Collaboration achieves circular cosmetics packaging concept

(Credit: Clariant)

Moving circular plastic packaging forward. In a first and unique collaboration for the Personal Care industry, Clariant, Siegwerk, Borealis, and Beiersdorf are combining expertise to tackle the challenge of creating recyclable consumer packaging, based on 100% retrieved plastic packaging waste, for cosmetics applications. The pioneering initiative, named “Design4Circularity”, is providing innovations and insights for the different design aspects to encourage others to also follow design for circularity principles.

The cross-industry collaboration is targeting the achievement of truly circular packaging by incorporating full life cycle thinking in each development step, to create a new standard for the industry. Circular packaging supports reduced plastic waste, less use of new/virgin plastic material, and reduced climate impact, which are critical challenges facing our planet.

Richard Haldimann, Chief Technology and Sustainability Officer, Clariant, says: “This collaboration was possible because all participants are dedicated to circular economy, with company-wide programs and holistic understanding of the systems involved. Achieving circularity needs a complete shift in designing product packaging and packaging raw materials, considering sortability, recycling and packaging end-of-life.”

Second life for cosmetic bottles

Stefan Haep, Technology Head Brand Owner Collaboration at Siegwerk, adds: “Our initiative is a frontrunner in uniquely assessing circularity in every design parameter, from additives to bottle material to inks, mapping industry competencies, potential gaps, and feasibility proof points to open up viable, ultimately circular solutions.”

The mission was to design a packaging solution that creates a cleaner input waste stream and finds its way back into the loop in high-value applications. It should also allow for the high-quality visuals and distinctive shapes consumers associate with cosmetics packaging and brands.

First sorting trials in existing recycling infrastructure proved the sortability of the full body sleeved HDPE bottle, achieving a high recovery of the bottle’s material. Additionally, the project team conducted trials with full body sleeved, transparent PET bottles and achieved similar results.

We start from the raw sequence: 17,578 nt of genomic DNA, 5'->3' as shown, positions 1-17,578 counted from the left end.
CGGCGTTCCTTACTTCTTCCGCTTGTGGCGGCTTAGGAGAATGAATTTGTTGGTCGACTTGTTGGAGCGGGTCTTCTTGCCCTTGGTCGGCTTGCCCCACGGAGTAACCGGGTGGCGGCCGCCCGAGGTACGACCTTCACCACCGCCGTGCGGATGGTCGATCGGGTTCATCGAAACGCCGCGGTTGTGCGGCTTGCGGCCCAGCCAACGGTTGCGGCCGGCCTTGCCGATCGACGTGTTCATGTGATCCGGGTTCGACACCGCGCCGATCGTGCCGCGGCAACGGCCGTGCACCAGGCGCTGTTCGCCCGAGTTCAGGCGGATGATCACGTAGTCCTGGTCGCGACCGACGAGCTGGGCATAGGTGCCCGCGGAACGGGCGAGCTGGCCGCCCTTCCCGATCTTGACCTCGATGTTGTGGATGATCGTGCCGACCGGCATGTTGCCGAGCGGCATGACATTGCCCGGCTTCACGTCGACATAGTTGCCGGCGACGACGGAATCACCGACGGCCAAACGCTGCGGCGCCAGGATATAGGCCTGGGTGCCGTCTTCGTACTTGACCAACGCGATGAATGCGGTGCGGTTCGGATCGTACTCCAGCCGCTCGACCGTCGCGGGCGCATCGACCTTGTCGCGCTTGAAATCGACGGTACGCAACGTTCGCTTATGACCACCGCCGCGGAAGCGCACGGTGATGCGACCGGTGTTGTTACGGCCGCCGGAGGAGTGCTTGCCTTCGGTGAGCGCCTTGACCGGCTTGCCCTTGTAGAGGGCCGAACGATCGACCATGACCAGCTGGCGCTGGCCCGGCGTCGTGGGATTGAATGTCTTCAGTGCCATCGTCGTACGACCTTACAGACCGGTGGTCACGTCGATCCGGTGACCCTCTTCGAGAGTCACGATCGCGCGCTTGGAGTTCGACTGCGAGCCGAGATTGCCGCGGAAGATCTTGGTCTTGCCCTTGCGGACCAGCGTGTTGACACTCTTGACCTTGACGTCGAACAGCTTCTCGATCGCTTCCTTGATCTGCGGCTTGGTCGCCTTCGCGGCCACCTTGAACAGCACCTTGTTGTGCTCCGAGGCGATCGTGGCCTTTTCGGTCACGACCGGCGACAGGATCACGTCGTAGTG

Further advancements in sorting technology are needed to achieve the ultimate goal of circular economy to give colorless bottles a second life back in colorless applications retaining their highest value. Technologies such as digital watermarking or artificial intelligence could help such sustainability goals to be reached.

Source: Clariant

More packaging news

A machine made by Rejves Machinery Srl, a company recently acquired by the Marchesini Group.

Marchesini Group acquires Rejves Machinery Srl

2022 ends with a new acquisition by Marchesini Group. The target is Rejves Machinery Srl, a company from Marmirolo (Mantua) which specialises in the construction of filling and capping machines for packaging cosmetic, pharmaceutical, chemical and food products. As a result of the operation, Rejves Machinery Srl joins the team of the Pianoro (Bologna) multinational, one of the world’s top producers of technologies for packaging drugs, vaccines and beauty products.

Weiterlesen »
Bio-based adhesives may for example be produced from pine resin.

GLUE GOES GREEN

Often invisible and yet irreplaceable in many areas of the world of packaging: glue. The desire for more sustainability doesn’t cast the same limelight on adhesives that it shines on packaging, which is far easier to notice for consumers. But here, too, much can be done to reduce carbon emissions and optimise production to be more circular.

Weiterlesen »